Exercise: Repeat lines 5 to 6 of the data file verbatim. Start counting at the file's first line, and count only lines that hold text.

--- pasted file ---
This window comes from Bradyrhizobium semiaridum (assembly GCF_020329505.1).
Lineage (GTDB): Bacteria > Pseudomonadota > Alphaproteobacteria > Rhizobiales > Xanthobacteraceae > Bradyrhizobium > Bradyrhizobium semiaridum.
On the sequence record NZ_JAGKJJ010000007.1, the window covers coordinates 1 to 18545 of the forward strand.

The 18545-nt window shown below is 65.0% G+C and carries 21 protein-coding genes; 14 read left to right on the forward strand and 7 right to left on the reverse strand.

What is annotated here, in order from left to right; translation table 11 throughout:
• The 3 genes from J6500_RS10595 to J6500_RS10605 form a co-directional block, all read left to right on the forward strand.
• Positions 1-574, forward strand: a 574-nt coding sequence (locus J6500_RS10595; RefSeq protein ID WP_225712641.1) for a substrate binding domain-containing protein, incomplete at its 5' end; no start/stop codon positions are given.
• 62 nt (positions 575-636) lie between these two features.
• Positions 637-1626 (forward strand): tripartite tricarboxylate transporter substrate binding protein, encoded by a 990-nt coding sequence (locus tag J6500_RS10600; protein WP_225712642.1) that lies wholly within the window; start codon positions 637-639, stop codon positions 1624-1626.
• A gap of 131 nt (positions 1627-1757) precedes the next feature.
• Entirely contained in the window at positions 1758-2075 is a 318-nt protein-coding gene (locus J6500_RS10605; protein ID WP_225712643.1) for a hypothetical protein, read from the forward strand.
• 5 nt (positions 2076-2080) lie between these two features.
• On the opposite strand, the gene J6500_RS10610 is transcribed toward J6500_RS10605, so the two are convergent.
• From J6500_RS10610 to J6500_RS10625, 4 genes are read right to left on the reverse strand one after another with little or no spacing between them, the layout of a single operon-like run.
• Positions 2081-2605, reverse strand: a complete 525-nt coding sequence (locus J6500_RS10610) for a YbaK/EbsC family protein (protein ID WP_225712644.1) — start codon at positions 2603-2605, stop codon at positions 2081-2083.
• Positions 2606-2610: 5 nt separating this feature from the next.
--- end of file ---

What is annotated here, in order from left to right; translation table 11 throughout:
• The 3 genes from J6500_RS10595 to J6500_RS10605 form a co-directional block, all read left to right on the forward strand.